Computer professionals and students in the southern Indian city of Hyderabad, a major IT hub, are apprehensive after the killing of Srinivas Kuchibhotla in the US last week.
At Mr Kuchibhotla's cremation on Tuesday, people held placards with slogans such as "Down with Racism", "Down with Trump" and "We strongly condemn hate crimes".
He and another Indian man were drinking in a bar in Kansas last week when they were shot by a man who reportedly yelled "get out of my country" as he fired at them.
The mourners holding the hand-written placards included young people and older people whose children are planning to go abroad or are already abroad.
For most Hyderabad students, the American dream begins as early as high school.
But a change in mood is most evident at the Chilkur Balaji Temple on the outskirts of the city.
It is better known as the "visa" temple because everyone hoping to travel to the US brings his or her passport there before applying for a visa.
The temple deity reportedly has a high level of success. Many applicants from a range of professions say they received their visas after offering prayers there.
The number of devotees has not seen any significant reduction since Mr Trump became president, but the number of prayers uttered by the faithful has increased.
"An extra prayer or two has been added," the chief priest, CS Rangarajan, told BBC Hindi. "We have started praying for their safety and also started praying that Donald Trump's thinking towards Indians will change because our boys and girls are skilled workers. They are not a liability to the American nation."
Mr Rangarajan was referring to a new US bill designed to limit the entry of highly-skilled workers which is likely to have a serious impact on the country's IT industry. Almost 70% of the visas go to Indians, most of whom are IT professionals.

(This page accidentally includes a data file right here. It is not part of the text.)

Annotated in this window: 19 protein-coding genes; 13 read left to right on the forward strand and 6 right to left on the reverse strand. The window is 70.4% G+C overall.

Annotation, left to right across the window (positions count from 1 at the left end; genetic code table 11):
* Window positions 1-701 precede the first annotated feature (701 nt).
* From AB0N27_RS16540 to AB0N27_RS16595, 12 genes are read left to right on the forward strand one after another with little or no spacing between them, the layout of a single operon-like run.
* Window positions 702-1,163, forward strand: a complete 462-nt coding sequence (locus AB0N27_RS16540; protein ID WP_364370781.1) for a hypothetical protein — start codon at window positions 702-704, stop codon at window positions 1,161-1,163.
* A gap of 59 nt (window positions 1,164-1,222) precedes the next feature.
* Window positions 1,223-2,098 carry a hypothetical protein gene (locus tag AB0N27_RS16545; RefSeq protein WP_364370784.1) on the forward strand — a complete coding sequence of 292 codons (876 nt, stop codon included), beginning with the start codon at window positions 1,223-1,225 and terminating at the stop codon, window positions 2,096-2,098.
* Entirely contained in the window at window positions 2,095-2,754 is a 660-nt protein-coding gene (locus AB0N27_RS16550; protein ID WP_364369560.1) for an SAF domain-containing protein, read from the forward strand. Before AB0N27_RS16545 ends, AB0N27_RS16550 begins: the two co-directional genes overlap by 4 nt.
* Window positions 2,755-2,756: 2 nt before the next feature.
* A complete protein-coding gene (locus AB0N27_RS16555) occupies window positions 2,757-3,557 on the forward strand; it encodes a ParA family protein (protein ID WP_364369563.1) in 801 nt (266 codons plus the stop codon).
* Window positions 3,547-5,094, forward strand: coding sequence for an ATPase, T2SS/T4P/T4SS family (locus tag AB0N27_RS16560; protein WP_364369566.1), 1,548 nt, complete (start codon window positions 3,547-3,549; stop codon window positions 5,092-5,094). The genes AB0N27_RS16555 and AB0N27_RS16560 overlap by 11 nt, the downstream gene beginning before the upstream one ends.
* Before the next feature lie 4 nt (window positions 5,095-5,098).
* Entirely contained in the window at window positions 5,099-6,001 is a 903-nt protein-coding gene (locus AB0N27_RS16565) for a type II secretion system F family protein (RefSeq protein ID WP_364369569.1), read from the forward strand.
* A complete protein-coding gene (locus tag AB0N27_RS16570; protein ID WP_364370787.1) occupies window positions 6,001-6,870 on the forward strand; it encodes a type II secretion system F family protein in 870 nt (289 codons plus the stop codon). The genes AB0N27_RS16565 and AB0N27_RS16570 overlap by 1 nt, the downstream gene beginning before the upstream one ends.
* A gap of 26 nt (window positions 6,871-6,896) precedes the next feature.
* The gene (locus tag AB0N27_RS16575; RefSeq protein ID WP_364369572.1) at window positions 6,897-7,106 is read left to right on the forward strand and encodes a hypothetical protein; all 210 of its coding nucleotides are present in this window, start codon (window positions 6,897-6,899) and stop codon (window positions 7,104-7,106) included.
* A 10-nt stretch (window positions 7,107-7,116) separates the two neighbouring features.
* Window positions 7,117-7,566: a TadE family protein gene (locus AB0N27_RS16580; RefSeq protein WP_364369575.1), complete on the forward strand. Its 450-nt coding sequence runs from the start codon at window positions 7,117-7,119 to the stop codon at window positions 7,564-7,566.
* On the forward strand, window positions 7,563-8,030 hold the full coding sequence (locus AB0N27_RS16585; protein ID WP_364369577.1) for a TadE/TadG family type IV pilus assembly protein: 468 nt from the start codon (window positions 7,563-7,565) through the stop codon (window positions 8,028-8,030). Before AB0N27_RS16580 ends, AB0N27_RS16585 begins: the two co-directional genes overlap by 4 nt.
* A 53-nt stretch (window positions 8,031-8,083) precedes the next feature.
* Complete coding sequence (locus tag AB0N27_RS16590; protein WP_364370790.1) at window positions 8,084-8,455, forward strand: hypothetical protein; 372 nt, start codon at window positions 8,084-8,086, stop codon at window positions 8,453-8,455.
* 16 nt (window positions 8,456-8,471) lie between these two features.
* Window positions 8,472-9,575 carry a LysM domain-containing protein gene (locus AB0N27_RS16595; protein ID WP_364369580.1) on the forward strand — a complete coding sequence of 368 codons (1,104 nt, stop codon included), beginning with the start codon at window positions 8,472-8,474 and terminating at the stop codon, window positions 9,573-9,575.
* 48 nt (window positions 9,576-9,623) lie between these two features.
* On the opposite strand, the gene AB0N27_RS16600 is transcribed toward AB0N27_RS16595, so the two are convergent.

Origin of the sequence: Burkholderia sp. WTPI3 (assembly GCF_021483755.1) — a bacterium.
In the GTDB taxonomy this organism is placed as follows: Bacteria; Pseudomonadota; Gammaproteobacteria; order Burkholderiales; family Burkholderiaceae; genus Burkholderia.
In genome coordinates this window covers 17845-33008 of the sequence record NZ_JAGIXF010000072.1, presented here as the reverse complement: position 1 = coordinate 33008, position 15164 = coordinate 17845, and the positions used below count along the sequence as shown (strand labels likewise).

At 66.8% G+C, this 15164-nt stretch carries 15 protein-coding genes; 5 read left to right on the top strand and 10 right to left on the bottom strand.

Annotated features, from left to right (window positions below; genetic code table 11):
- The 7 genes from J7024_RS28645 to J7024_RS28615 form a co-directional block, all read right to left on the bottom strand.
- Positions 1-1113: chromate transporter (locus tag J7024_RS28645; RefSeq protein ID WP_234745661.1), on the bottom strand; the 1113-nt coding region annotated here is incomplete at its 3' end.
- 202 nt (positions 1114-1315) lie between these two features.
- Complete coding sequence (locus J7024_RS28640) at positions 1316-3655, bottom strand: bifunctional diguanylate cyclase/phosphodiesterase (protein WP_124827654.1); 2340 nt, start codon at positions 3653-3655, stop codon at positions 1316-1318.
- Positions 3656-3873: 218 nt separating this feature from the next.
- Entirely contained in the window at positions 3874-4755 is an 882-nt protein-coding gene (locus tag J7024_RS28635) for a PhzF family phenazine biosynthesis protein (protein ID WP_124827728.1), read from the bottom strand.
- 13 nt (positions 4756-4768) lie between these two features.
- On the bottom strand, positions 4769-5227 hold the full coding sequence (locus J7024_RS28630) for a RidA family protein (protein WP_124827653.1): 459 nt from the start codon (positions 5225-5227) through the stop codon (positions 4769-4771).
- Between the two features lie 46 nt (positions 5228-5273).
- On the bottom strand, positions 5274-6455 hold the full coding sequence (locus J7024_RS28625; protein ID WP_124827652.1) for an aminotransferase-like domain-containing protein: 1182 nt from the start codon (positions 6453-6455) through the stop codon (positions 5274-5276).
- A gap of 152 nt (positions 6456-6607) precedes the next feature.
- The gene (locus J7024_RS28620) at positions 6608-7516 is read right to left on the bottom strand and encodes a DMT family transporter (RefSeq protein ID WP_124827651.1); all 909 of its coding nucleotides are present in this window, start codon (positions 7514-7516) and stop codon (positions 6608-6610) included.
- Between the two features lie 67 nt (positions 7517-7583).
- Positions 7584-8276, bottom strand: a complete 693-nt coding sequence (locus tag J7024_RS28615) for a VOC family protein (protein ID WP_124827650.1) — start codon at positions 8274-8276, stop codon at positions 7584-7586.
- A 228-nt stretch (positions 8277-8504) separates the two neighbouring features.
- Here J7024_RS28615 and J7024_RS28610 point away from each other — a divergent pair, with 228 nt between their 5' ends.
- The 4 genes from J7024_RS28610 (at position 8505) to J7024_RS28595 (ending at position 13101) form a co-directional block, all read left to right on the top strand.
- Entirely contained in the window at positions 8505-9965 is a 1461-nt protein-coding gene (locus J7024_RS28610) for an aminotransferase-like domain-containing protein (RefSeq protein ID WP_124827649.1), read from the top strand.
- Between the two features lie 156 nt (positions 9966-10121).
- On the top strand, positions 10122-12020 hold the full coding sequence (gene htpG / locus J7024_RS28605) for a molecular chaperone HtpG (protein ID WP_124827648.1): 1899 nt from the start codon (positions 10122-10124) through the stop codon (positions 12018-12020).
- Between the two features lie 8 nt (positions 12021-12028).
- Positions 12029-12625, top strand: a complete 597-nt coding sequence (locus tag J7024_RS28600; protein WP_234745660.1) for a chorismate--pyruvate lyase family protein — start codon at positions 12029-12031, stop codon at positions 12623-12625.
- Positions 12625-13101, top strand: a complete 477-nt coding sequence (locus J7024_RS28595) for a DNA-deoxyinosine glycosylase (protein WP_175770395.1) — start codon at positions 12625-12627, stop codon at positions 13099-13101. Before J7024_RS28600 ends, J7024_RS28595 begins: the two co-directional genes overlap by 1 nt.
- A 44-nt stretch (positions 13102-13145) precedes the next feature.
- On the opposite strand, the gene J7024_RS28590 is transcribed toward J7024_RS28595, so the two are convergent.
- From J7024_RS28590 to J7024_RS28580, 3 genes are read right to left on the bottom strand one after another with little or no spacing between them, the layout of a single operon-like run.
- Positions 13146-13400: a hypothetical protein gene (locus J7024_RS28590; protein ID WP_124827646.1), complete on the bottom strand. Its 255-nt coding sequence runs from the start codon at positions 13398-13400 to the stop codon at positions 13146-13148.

Many Indians see this proposal as a dangerous shift in attitude towards Indian immigrants, and have linked this with the murder of Mr Kuchibhotla.
Mr Kuchibhotla's mother made an emotional speech at his funeral, saying she would not allow her other son to return to the US.
She is not alone.
The father of one IT professional told the BBC that although his daughter had got her US visa, they were worried, and were debating whether to let her go or not.
"The entire IT community is in a state of shock and this includes the students as well as IT professionals, all of whom grew up on this American dream," said Kiran Chandra, who heads the Forum of IT Professionals in Hyderabad.
Mr Chandra is convinced that "all this is happening because President Trump is leading the hate message against non-American people from the front".
"IT companies in India send a lot of people to the US. More importantly, Indian students subsidise US universities by contributing $2.4bn (£1.95bn) annually. American corporations set shop in India and take profits home. When American companies can compete in India why can't Indian IT professionals compete in America?" he asked.
Kris Lakshmikanth, the CEO of Indian recruitment company Headhunters, says that there is a sense of apprehension about employment, but says that has more to do with the uncertainty over the H-1B visa.
"Basically, the number of Indian IT professionals going to the US will come down if the policy on H-1B visas changes. First of all, not many IT companies will be seeking H-1B visas for their employees because of the proposed doubling of wages from $65,000 to $120,000."
He says the full picture will emerge only around May when the visas are actually issued.
Students seeking education in the US, meanwhile, say they are watching the situation.
"Yes, there is some fear. The number of students interested in the US has not reduced but they are also seriously looking at back up options. They are now also applying to universities in Canada and Australia," said education consultant Bindu Chopra.